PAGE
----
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Active Listening Makes Good Leaders

Active Listening

There is a lot of talk in leadership theory now about conventional or hard leadership skills vs the modern demand for soft skills. Traditional skills include the ability to sell, calculate and understand numbers, writing, speaking, and marketing. While all of these skills are indeed useful, they may either not address leadership ability or they serve very specific purposes that don’t always require upfront interaction with people. Soft leadership skills, such as active listening, have a lot to do with relational dealings within our company, which can include co-workers as well as clients.

Active Listening Facts

  • Definition of the leadership skill: Active Listening – The ability for a leader to put everything else aside and listen to a peer or subordinate in such a way that they are reasonably sure of the leader’s attention and care. This is done without the leader’s attempts to solve their problem or assume any conclusions.
  • Active Listening is #1  – Many business consultants and corporate executives name active listening as their most important leadership skill.
  • When a leader shows impatience in listening to an employee speak, it sends a message of a lack of interest or care. Slowing down to really hear what they are saying is critical to convincing the speaker that what they say matters more than everything else for that moment.
  • It can be planned – You won’t always be able to take sufficient time to intently listen to every person every single day, however, scheduling a listening session with a few new people each week at designated times can quickly make progress in developing patience and skill in listening.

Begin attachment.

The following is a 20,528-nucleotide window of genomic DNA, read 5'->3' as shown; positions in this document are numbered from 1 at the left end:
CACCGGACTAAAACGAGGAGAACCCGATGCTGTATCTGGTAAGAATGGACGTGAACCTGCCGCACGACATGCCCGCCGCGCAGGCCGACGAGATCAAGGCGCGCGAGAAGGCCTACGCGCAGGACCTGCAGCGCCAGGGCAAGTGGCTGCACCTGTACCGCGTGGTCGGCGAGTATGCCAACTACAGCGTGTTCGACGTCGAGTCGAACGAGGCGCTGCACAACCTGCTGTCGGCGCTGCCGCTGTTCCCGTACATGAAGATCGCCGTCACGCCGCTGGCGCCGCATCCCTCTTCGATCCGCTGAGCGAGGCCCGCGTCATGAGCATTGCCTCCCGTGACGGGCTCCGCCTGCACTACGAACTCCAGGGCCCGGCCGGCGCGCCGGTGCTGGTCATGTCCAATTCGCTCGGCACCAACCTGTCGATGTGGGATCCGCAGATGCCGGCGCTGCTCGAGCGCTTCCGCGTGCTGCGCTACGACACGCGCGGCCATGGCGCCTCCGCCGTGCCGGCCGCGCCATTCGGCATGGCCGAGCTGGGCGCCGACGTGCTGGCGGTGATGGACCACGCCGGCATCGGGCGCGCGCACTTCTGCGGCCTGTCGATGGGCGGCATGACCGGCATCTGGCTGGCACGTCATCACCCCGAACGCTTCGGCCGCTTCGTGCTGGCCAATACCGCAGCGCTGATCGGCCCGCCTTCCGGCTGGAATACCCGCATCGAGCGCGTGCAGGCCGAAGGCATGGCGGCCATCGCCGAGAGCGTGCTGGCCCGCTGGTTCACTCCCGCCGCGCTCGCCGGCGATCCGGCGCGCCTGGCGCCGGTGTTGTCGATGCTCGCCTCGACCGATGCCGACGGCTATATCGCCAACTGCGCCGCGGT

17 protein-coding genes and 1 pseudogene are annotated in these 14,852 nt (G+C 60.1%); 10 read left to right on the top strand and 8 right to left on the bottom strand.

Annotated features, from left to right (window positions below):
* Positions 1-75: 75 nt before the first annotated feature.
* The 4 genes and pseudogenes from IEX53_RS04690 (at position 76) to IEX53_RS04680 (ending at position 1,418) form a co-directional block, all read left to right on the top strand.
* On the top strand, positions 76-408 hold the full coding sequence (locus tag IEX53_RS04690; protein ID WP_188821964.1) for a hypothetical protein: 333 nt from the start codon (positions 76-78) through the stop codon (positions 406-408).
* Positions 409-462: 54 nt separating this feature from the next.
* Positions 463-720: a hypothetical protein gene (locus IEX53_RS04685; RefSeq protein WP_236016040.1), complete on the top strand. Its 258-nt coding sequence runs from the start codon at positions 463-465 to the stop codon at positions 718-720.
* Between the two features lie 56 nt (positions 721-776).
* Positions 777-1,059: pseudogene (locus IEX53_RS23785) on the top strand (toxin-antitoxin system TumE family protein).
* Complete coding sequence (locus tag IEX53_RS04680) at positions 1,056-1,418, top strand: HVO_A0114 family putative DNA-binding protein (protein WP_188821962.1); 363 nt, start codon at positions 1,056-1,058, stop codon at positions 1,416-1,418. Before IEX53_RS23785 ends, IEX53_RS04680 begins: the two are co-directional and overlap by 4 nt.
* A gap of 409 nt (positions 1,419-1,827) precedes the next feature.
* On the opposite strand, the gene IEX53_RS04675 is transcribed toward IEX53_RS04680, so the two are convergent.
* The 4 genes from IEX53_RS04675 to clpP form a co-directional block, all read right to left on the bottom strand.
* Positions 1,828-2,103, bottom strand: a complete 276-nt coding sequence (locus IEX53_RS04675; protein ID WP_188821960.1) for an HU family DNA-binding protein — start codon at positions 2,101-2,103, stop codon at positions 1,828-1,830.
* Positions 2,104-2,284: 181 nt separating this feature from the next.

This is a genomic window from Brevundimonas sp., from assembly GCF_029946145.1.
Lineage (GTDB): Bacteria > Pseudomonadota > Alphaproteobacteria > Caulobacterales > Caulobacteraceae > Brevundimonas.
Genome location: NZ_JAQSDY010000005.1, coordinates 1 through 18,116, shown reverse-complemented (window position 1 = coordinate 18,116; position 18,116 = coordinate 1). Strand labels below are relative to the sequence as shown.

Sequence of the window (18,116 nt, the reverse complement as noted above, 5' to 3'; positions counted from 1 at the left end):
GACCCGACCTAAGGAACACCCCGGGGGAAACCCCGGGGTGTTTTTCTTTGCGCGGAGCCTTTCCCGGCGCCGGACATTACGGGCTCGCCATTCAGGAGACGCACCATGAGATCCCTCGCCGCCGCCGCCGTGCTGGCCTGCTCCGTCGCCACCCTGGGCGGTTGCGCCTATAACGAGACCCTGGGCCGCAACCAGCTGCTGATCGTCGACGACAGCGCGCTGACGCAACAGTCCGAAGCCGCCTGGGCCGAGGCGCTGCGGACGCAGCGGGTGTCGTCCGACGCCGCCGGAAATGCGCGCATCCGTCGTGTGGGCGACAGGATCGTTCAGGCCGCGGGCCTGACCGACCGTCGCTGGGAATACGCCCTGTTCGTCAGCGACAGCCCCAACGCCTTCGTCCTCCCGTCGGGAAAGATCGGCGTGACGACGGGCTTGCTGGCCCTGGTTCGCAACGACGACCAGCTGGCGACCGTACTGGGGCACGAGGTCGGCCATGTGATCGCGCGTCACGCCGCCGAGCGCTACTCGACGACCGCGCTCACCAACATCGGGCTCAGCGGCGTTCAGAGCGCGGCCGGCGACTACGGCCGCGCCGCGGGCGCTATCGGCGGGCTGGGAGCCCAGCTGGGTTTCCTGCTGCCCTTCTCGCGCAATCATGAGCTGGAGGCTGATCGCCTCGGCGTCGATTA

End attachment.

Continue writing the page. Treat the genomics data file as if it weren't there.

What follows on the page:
• Listening allows learning – Think about what you can learn about your employees or customers when you are the one talking. Outside of noting their reactions, virtually nothing. Being the only one talking doesn’t allow the leader to learn anything new about the other person or their perspective. 
  • Listening adds context to relationships – In this age of emails, posts, and texts,  comments communications are transmitted in a faceless, toneless, dark, digital format where the reader is free to create whatever mental tone they think of when reading your comments. Taking your original words out of context can change the intended meaning of your communication. Listening forces a face-to-face interaction and avoids further misunderstandings.
  • What makes Active listening so important to leaders? – Leadership can be defined as having influence among the people we live and work with. Active listening only increases our influence among those around us who feel heard by us. From there, trust, loyalty and shared vision can grow. Imagine the value of trust, influence, and relationship with your employees and clients.
Posted on October 16th, 2019 by Client Advocate Team

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